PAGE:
SPRINGFIELD, N.J. -- Thousands of fans lined the fairways, waiting to cheer home a winner. Millions of television viewers tuned in to watch what was shaping up to be an exciting conclusion. The stage was set for the year's final major champion to be crowned.
All of it was lost in the early-evening darkness Sunday at Baltusrol Golf Club, where fans were denied a winner and the PGA of America was left to make excuses.
It didn't have to happen this way.
The 87th PGA Championship could have -- should have -- finished on Sunday.
Despite a weather forecast that suggested there was a strong possibility of rain and lightning during the afternoon, the PGA of America selfishly stuck to its plan to have the leaders go off at 3 p.m. ET, leaving very little margin for error.
It got burned, and not by the scorching sun. And if it weren't for the many, many people who lose in this situation, you could say that the PGA of America got what it deserved.
Kerry Haigh, the managing director of tournaments for the PGA of America, said it was the organization's call -- and its call only -- on whether or not to alter the tee times for Sunday. And to hear him talk, the idea was barely considered.
Even though Phil Mickelson complained on Saturday that it was getting dark when he was completing his third round.
Even though a three-hole aggregate playoff would still have to be contested if two more players tied after 72 holes.
Even though a 7 p.m. finish -- with everything going right -- left less than an hour of daylight.
You have to wonder if the PGA wasn't looking out for its television partner, CBS-TV, in this deal. CBS pays the organization millions for broadcast rights, and having a tournament that goes right up to 7 p.m. in the East is perfect for ratings and a great lead-in to 60 Minutes ... which, by the way, conveniently came on only a few minutes after play was officially suspended.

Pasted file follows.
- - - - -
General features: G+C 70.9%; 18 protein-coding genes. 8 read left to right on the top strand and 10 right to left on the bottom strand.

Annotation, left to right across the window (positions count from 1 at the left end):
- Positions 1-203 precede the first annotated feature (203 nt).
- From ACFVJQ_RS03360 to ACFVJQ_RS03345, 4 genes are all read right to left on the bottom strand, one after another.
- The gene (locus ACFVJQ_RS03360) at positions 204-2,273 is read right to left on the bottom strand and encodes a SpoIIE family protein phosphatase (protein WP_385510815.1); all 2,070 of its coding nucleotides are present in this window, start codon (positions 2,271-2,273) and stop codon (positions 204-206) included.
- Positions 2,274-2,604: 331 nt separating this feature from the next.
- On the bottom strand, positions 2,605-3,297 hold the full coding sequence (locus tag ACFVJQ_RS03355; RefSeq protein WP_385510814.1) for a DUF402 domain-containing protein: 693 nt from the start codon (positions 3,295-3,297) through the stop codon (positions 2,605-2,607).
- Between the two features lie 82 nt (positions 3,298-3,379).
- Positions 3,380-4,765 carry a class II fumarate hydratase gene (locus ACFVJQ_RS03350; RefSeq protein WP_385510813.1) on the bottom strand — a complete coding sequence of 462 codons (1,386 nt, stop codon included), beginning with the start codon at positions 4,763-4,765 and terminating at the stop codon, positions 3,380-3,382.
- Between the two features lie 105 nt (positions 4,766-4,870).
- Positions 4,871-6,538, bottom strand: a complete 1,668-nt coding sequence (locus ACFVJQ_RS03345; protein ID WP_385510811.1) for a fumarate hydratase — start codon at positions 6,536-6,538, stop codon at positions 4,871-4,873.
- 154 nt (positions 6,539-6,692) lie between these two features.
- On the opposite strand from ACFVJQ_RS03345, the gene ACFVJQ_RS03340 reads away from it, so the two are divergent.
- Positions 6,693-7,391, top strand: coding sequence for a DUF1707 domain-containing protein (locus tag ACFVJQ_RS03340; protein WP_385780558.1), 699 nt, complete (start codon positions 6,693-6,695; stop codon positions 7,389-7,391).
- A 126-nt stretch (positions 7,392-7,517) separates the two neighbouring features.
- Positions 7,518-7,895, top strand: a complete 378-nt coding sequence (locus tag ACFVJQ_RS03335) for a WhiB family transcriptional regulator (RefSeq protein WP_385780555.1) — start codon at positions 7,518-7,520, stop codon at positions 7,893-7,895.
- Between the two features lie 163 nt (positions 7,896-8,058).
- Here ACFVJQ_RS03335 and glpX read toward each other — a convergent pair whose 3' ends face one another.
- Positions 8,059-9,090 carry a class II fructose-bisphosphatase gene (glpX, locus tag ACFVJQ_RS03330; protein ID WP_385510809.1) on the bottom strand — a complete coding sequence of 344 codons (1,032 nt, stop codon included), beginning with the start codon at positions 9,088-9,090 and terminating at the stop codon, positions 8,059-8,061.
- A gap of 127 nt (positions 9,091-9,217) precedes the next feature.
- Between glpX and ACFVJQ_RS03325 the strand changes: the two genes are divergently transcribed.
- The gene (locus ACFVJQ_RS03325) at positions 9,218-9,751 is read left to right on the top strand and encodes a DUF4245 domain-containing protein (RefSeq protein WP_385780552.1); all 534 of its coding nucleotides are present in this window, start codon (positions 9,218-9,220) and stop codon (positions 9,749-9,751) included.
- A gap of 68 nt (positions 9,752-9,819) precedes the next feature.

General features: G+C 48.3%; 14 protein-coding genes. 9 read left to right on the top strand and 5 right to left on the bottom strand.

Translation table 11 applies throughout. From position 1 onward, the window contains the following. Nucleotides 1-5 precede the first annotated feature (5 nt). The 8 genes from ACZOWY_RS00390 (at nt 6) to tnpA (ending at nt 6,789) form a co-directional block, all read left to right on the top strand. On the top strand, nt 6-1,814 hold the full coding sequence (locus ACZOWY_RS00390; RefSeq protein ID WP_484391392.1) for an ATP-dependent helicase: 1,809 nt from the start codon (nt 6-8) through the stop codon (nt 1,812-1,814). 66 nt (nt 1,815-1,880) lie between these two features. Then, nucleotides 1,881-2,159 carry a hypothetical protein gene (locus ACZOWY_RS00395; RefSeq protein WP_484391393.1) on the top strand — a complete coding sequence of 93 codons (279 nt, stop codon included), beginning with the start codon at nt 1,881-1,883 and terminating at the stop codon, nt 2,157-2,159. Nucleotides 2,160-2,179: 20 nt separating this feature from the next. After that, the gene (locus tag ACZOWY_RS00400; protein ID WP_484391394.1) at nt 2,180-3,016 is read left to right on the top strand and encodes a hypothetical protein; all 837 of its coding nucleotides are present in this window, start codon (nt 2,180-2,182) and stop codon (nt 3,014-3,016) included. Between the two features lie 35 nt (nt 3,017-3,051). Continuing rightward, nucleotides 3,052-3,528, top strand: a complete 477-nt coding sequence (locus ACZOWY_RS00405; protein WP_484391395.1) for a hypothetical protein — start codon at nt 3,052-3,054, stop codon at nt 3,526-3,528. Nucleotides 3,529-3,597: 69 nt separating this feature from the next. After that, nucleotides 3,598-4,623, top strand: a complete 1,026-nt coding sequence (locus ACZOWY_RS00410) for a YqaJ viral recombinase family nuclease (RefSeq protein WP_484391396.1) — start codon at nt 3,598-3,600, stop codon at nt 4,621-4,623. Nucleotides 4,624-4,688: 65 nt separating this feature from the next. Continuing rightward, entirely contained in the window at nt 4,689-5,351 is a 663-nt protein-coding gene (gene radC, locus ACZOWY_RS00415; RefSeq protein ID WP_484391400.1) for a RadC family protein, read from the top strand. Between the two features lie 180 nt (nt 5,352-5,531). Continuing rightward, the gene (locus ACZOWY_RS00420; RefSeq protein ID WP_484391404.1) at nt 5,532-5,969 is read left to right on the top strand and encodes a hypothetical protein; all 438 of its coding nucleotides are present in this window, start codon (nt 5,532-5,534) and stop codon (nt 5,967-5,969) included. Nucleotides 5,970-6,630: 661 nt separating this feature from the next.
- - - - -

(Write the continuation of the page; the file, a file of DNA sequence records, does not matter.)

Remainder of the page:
"If we absolutely knew for sure we were going to get hit [by rain] at 6 in the afternoon, then we would certainly talk about it and figure out if it make sense to make an alteration," Haigh said. "But the chance of scattered showers, scattered storms, was not necessarily reason to do that."
What more reason could there be?
For most of the week, temperatures have hovered in the high 90s, with much humidity. You don't have to be Willard Scott to know these weather patterns present an excellent chance for thunderstorms, including lightning. The PGA of America, which is based in Palm Beach Gardens, Fla., where this kind of weather is prevalent in the summer, should know better.
Several players wondered why the tee times simply were not moved up. The PGA Tour does it all the time when there is a threat of bad weather. Better to move up the tee times and have nothing happen than to wait and face what we now face. It happened at last year's Masters, where Mickelson won by a stroke. Nobody seemed to mind that Mickelson's victory leap came an hour earlier. Certainly not those who were there and those who got to see it on live TV.
The first tee time Sunday morning was at 8. Had it been at 7, there is a chance the round could have been completed.
"[On Saturday], I had asked to go an hour earlier to try to get it in," Mickelson said. "I thought that [Saturday] night was a bit of a struggle in the last three or four holes seeing in the light, and when we had a delay before we teed off [Sunday], I knew that there was no chance of finishing, or at least I didn't think there was."
Then there is the competition itself that will be altered. Mickelson himself admitted that he thinks it was a break for him, that with a one-shot lead, he'll now get to play some of the finishing holes in conditions that are likely to not be as severe.
It is nobody's fault that the weather turned bad. That is part of golf, part of what professional players deal with week to week.
But it didn't have to come to this.
We should be celebrating a champion now.
Bob Harig covers golf for the St. Petersburg Times and is a frequent contributor to ESPN.com. He can be reached at email@example.com.